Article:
It’s Not Just About Sex: How Female Avatars Affect Strategy and Method

In class and through our readings, we’ve discussed the stereotypes projected on and derived from highly-sexualized female avatars, we’ve never considered male side of the issue.  This blog post, titled “Gender roles and video games: Or, why do guys play as girls all the time online?” summarizes Ted Lee’s self-examination as a male player who preferred a female persona.  In contrast to Schleiner’s rather sexist expectations from “straight” males, this player found that his affinity for female avatars was not visual (sexual) but relational.  He found that male avatars in D&D (and other MMOs) were so hyper-masculine that they projected a “dumb as rocks and reckless” persona that failed to reflect the relational subtlety and strategic savvy Lee desired to project.  Lee summarizes his piece with this question: “Could it be that we all play as a females because it allows us to carefully craft complex personas on the mmo medium, giving us the most flexibility to not only experience those power fantasies of killing massive dragons or slaying a mob of goblins with ease, but also the opportunity to express emotions, to level in things besides “killing” and “more killing,” even to feel physically attractive, and still be socially accepted?”

Leigh Alexander’s “What I Discovered From Gaming Like a Girl” (which inspired Lee’s post) also focuses on female’s non-sexual roles and how they influence game play.  Although Alexander “wasn’t expecting the ways the game [Persona 3] would feel different when playing as a girl, even outside of romantic interactions,” she found herself “hesitating between conversation responses that would be consistent with the character I had visualized, and those that were more closely aligned with the ideals of ‘be attractive, sweet and likeable.'”  As her strategies and attitudes towards other characters changed dramatically, Alexander began to examine the personalities she desired for her characters and how gender changed them.  She concludes that the physical (gendered) appearance transformed her definition of success as well as the methods she used to achieve it.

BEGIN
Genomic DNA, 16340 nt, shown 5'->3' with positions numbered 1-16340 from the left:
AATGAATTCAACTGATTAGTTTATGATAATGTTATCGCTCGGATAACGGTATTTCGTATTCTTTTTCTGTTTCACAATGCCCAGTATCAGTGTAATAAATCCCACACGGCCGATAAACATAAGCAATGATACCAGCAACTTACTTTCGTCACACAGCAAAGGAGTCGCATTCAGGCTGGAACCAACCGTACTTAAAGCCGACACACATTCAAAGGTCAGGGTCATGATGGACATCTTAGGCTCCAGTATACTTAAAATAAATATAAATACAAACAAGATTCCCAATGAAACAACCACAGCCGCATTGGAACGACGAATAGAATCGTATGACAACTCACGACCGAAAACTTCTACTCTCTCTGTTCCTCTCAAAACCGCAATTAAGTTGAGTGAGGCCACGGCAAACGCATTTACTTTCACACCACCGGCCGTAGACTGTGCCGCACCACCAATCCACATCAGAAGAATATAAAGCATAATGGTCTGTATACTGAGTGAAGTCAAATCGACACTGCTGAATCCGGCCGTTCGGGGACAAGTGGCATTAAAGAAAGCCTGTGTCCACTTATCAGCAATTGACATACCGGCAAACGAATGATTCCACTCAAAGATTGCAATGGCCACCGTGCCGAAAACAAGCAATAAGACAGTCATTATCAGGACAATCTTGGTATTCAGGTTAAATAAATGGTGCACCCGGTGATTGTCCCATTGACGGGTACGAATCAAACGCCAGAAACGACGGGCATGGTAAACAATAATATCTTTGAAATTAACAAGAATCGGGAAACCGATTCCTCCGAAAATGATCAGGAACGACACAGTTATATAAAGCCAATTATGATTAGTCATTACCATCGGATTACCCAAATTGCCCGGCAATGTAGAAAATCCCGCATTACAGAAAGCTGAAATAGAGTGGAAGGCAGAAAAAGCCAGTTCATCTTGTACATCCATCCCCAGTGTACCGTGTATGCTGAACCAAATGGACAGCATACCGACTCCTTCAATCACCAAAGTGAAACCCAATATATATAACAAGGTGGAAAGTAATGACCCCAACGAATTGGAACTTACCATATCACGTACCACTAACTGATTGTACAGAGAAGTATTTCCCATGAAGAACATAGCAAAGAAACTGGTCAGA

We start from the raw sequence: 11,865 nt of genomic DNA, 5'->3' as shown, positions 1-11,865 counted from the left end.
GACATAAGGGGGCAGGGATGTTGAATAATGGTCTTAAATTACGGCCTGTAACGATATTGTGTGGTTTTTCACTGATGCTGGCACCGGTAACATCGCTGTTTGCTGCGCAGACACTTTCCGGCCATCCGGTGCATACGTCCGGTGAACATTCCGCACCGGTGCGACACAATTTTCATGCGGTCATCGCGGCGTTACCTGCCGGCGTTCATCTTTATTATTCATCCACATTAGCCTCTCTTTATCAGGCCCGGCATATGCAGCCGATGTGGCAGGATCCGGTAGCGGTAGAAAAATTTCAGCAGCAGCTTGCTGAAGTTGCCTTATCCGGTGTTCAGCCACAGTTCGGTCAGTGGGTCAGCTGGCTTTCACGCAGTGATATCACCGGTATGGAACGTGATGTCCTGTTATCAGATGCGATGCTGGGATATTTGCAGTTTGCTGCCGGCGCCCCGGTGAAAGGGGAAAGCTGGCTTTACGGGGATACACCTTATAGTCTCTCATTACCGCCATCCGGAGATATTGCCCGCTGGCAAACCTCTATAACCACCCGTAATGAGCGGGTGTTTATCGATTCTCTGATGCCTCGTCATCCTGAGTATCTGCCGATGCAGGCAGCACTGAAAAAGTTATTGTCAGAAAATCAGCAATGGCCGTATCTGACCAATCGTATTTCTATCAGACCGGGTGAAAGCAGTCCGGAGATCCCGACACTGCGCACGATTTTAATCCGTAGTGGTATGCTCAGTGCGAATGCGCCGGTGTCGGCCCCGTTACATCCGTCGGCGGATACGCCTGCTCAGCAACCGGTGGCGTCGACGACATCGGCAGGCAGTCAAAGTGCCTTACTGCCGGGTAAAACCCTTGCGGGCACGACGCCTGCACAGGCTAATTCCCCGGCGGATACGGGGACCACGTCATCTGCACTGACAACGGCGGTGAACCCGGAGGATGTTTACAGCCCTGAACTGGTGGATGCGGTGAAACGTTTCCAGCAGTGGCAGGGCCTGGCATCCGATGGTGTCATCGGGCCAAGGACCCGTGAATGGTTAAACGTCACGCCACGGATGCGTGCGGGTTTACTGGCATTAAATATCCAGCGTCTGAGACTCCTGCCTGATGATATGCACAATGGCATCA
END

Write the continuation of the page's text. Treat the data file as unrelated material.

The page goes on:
As these gamers suggest, gender in video games is much more than sexual experimentation or indulgence.  Gendered avatars not only reflect and project visual stereotypes, they subtly encourage gamers to modify their gameplay according to societies’ relational expectations of men and women.

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One Response to It’s Not Just About Sex: How Female Avatars Affect Strategy and Method

  1. Jason Ko says:

    Oh, totally did not realize that you had posted on Alexander’s post already. Still, it’s nice to see that at least one other person in this class read that article as well, as I found it quite fascinating.

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